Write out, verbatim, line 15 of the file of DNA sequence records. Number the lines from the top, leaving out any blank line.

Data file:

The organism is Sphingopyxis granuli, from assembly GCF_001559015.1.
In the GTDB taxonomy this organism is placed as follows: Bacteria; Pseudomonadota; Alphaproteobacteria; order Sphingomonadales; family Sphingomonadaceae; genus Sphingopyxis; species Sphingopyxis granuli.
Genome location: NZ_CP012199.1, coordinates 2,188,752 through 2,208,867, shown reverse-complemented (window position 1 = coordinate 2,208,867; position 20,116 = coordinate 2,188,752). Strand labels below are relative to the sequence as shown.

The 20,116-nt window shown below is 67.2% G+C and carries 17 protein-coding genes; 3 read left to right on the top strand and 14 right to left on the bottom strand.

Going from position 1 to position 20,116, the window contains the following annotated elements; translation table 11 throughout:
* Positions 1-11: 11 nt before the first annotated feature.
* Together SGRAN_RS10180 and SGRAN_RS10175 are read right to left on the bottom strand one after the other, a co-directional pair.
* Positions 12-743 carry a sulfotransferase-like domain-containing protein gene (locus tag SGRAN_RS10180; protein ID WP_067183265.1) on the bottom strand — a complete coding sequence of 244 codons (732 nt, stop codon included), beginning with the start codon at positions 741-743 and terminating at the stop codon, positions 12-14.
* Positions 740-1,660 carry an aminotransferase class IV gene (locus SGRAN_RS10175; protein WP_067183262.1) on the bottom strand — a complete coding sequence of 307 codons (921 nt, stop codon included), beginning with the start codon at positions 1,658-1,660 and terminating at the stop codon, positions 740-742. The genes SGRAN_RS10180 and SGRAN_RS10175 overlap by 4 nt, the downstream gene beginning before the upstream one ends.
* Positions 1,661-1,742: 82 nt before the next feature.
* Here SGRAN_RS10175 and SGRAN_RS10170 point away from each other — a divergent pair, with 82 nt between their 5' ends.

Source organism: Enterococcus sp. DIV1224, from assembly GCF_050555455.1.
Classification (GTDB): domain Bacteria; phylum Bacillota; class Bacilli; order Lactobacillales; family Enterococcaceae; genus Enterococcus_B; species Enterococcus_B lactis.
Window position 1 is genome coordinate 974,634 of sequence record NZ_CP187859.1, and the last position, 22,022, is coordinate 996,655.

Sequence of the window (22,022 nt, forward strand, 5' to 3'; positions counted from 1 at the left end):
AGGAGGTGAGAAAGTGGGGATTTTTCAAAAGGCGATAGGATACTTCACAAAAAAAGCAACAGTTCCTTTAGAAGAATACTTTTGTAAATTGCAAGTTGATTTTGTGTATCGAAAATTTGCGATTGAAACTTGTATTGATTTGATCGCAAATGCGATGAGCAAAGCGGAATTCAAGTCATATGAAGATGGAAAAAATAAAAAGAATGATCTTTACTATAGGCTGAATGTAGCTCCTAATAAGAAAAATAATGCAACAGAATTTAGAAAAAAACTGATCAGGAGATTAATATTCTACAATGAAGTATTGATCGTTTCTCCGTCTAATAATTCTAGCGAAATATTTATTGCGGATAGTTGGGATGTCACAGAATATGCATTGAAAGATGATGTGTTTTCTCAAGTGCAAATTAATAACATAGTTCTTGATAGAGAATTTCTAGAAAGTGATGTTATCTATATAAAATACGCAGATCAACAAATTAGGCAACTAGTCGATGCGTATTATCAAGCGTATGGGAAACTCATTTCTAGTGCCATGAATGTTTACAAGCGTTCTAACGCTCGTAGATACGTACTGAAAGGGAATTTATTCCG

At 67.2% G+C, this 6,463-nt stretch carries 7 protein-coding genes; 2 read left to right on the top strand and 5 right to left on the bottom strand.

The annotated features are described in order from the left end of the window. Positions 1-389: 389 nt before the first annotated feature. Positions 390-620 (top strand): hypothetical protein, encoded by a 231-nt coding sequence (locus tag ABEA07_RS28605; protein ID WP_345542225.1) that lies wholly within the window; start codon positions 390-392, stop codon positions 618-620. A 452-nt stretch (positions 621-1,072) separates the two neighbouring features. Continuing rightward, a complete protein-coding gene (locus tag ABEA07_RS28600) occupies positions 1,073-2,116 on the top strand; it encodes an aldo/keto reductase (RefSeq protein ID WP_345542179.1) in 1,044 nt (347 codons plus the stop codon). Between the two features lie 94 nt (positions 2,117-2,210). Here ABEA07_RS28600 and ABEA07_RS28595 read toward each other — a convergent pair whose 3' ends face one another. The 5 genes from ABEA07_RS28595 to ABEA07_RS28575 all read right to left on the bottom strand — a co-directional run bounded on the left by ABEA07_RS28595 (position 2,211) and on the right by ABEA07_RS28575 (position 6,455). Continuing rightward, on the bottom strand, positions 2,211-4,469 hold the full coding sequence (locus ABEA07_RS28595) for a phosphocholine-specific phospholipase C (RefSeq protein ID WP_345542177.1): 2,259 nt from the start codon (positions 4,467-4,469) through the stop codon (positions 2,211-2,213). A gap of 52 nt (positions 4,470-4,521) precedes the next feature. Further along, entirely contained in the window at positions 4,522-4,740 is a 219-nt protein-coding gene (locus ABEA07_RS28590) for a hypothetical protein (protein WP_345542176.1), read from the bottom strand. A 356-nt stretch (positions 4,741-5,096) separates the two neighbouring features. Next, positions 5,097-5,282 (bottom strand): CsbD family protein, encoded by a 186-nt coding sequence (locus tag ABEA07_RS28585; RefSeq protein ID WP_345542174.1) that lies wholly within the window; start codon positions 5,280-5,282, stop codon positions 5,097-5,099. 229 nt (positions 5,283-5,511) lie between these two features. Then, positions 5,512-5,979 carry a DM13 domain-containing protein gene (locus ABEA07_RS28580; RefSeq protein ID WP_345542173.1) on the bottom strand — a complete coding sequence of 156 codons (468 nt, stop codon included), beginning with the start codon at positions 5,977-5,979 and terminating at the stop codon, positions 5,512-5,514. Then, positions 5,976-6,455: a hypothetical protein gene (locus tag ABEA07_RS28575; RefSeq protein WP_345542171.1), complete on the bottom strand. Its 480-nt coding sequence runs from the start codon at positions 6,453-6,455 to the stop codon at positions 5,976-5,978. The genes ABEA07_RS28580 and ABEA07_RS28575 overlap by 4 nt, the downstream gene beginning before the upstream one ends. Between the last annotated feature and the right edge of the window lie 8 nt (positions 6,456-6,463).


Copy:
Sequence of the window (22,022 nt, forward strand, 5' to 3'; positions counted from 1 at the left end):